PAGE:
The Olympics

Transgender athletes participating in the Olympics have to follow similar rules by the IOC. The IOC implemented in 2003, rules to allow these athletes to compete. Athletes that transitioned from female to male are allowed to compete in the male category with no restrictions. But those who transitioned from male to female were allowed to compete in the female category with conditions. The conditions include that the athlete has declared that their gender identity is female, must demonstrate the total of their testosterone levels below 10 nmol/L for at least 12 months, and must comply with all these conditions and monitoring testing. If the athletes refuse, this with result in suspension from the competition for 12 months. The IOC didn’t allow transgender to compete until the 2014 Olympics. Now under the new polices published in November 2015, the IOC removed the requirement of undergoing surgery and set new limits on the athletes testosterone levels. There was still no changes to the restrictions on transgender men category, transgender women still had to provide their total testosterone level serum. Which has to be below 10 nmol/L for at least 12 months prior to their first competition and has to be kept at that level throughout the competition. There are numerous of female transgender athletes, such as Laurel Hubbard. She is a 42 year old New Zealand transgender weightlifter. She has dominated recent tournaments and is allowed to compete in the 2020 Tokyo Olympics. The controversy with Laurel began after her wins in the Games in Samoa July of 2019. She took home two gold and a silver in three of the women’s category of heavyweights. She had competed in the men’s weightlifting in her thirties before her transition and Women’s rights groups claim that she has an “unfair” advantage and shouldn’t be allowed to compete in women’s categories. Another well know athlete is Rachel McKinnon. She is a gold medal champion in the 2018 UCI masters Track Cycling and also in Manchester. She is also allowed to compete in the 2020 Tokyo Olympics. She faces the same concerns as a transgender woman participating in sports due to unfair disadvantages. Another athlete is runner Megan Youngren. She is announced to be the first openly transgender athlete to compete in the US Olympic marathon trails. “On December 8,2019, 28 year old Megan Youngren became one of the 63 women at the California International Marathon to officially qualify for the 2020 Olympic marathon trials, the race to determine the tam for Tokyo.”(Hahn D. Jason 2020) This is big in history for her becoming the first transgender athlete to compete in the marathon.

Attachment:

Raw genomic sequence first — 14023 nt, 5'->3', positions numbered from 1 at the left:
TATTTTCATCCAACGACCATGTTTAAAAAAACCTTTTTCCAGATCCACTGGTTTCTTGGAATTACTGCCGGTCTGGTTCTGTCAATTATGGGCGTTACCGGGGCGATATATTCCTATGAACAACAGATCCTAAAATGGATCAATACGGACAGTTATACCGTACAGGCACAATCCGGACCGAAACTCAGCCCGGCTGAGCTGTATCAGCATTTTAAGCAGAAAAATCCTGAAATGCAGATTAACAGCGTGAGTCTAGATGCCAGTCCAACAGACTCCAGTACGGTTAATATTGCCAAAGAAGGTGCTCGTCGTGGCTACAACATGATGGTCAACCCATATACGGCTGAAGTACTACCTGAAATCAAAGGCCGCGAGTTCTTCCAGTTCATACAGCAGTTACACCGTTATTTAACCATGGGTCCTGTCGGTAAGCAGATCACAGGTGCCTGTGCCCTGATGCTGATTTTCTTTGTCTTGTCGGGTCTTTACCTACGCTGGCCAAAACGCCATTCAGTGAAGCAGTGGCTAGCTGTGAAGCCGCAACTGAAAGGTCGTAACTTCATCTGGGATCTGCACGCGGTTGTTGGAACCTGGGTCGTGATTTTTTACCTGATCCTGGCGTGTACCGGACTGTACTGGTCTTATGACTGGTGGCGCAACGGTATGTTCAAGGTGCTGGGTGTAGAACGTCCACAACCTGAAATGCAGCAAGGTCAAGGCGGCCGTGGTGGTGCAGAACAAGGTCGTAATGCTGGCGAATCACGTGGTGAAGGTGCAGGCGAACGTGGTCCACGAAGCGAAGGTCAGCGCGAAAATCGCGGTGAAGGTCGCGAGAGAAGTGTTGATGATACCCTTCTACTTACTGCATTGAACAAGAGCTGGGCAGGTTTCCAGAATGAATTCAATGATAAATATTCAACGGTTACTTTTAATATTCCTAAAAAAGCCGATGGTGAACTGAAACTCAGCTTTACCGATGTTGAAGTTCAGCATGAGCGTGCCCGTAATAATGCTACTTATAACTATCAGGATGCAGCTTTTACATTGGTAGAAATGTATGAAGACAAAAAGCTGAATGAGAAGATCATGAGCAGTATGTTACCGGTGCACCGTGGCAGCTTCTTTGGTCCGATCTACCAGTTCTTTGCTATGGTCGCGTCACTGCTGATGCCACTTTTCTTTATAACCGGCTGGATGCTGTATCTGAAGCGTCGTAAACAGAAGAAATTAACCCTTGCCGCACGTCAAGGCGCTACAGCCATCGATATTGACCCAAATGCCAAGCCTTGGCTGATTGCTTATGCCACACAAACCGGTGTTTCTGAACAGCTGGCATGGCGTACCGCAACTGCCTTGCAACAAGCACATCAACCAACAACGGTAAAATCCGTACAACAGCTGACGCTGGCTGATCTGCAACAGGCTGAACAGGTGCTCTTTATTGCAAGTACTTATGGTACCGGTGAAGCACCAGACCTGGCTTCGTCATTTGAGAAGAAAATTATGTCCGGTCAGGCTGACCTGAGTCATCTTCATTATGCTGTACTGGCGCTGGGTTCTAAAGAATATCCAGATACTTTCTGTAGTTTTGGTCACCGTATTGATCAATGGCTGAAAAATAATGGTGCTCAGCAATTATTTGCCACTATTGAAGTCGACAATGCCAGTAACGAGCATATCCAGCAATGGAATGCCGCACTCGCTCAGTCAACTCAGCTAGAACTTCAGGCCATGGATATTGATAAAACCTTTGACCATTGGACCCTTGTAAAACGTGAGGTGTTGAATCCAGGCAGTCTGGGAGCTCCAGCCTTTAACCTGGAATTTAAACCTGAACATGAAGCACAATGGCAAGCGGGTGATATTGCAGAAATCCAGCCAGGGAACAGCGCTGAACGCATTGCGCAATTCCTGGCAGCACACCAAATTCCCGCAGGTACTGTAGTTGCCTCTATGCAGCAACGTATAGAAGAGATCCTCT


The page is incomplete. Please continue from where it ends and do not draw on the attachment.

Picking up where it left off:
Whether transgender people are athletes or not, controversy will always be around. All these athletes, especially female transgender, undergo a lot. As we saw, transgender women have to follow specific guidelines to be able to be allowed to play a sport under any women’s categories. Declaration of what gender they identify as , testosterone suppressants, and being on medication for 12 months to almost two years until they are allowed to participate in any sports. Transgender people undergo a lot of body and hormonal changes during this period of time just to feel like their true selves. This year of 2020 will mark a lot of changed records by transgender people in the history of sports. Discrimination and controversy will still surround this topic by many


  1. Hahn Duaine Jason(February 2020). Article Title.Runner Megan Youngren to Be First Openly Transgender Athlete to Compete at US Olymic Marathon Trails. .
  2. McKinnon, Rachel, (2019). '
  3. IOC Consensus Meeting on Sex Reassignment and Hyperandrogenism (November 2015) “”
  4. NCAA(2011) NCAA Policy on Transgender Student-Athlete Participation,( Page 11)
  5. Rasmussen,(June 2019) Most oppose Transgender Athletes on Opposite Sex Teams
  6. Briggs, Simon (March 2019) “Why tennis’s Renee Richards, the first transgender woman to play professional sport, matters today.”
  7. Donnelly Peter and Michele K (September 2013) Sex Testing, Naked Inspections and the Olympic Games
  8. Aschwanden, Christie (October 2019) “Trans Athletes Are Posting Victories and Shaking up Sports”
  9. Budanovic, Nikola (May 2019) “Dora Ratjen- German Male who Competed in Hitler’s 1936 Olympics as a Female”
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Transgender Athletes: History And Discrimination. (2022, February 17). Edubirdie. Retrieved July 15, 2024, from